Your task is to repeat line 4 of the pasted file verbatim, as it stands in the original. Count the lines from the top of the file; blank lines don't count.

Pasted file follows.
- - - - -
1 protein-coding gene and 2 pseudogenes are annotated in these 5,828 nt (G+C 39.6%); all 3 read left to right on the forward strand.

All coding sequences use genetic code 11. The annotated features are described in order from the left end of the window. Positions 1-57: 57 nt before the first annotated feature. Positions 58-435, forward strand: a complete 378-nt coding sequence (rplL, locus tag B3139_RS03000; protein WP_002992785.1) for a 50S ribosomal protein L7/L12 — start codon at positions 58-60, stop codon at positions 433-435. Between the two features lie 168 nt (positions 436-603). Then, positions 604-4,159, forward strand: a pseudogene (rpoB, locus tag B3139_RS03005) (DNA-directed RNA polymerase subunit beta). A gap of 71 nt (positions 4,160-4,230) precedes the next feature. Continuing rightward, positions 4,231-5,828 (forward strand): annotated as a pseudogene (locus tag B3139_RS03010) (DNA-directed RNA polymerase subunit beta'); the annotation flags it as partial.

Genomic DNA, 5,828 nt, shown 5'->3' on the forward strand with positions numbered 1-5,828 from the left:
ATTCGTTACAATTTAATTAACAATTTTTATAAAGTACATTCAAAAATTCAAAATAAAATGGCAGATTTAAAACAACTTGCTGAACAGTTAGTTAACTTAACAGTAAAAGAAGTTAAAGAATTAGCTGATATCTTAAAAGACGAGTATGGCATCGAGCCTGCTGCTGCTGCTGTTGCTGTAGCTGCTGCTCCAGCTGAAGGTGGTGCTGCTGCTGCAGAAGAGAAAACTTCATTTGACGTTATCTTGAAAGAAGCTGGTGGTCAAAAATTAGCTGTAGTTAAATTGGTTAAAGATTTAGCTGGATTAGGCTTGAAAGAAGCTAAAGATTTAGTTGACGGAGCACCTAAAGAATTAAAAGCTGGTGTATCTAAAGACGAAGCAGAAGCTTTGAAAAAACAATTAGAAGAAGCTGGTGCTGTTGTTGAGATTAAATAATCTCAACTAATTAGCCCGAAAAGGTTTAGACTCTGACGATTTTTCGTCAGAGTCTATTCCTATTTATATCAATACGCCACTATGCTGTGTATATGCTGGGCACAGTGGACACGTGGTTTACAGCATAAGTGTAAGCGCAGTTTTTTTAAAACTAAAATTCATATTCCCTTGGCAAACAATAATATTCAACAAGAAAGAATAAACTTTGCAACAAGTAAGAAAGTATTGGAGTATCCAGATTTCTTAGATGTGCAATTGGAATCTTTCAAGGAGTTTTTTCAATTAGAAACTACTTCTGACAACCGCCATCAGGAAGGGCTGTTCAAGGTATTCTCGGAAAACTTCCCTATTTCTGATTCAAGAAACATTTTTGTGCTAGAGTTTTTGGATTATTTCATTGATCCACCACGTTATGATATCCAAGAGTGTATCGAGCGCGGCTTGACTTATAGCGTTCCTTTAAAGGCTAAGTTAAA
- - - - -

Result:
ATTCGTTACAATTTAATTAACAATTTTTATAAAGTACATTCAAAAATTCAAAATAAAATGGCAGATTTAAAACAACTTGCTGAACAGTTAGTTAACTTAACAGTAAAAGAAGTTAAAGAATTAGCTGATATCTTAAAAGACGAGTATGGCATCGAGCCTGCTGCTGCTGCTGTTGCTGTAGCTGCTGCTCCAGCTGAAGGTGGTGCTGCTGCTGCAGAAGAGAAAACTTCATTTGACGTTATCTTGAAAGAAGCTGGTGGTCAAAAATTAGCTGTAGTTAAATTGGTTAAAGATTTAGCTGGATTAGGCTTGAAAGAAGCTAAAGATTTAGTTGACGGAGCACCTAAAGAATTAAAAGCTGGTGTATCTAAAGACGAAGCAGAAGCTTTGAAAAAACAATTAGAAGAAGCTGGTGCTGTTGTTGAGATTAAATAATCTCAACTAATTAGCCCGAAAAGGTTTAGACTCTGACGATTTTTCGTCAGAGTCTATTCCTATTTATATCAATACGCCACTATGCTGTGTATATGCTGGGCACAGTGGACACGTGGTTTACAGCATAAGTGTAAGCGCAGTTTTTTTAAAACTAAAATTCATATTCCCTTGGCAAACAATAATATTCAACAAGAAAGAATAAACTTTGCAACAAGTAAGAAAGTATTGGAGTATCCAGATTTCTTAGATGTGCAATTGGAATCTTTCAAGGAGTTTTTTCAATTAGAAACTACTTCTGACAACCGCCATCAGGAAGGGCTGTTCAAGGTATTCTCGGAAAACTTCCCTATTTCTGATTCAAGAAACATTTTTGTGCTAGAGTTTTTGGATTATTTCATTGATCCACCACGTTATGATATCCAAGAGTGTATCGAGCGCGGCTTGACTTATAGCGTTCCTTTAAAGGCTAAGTTAAA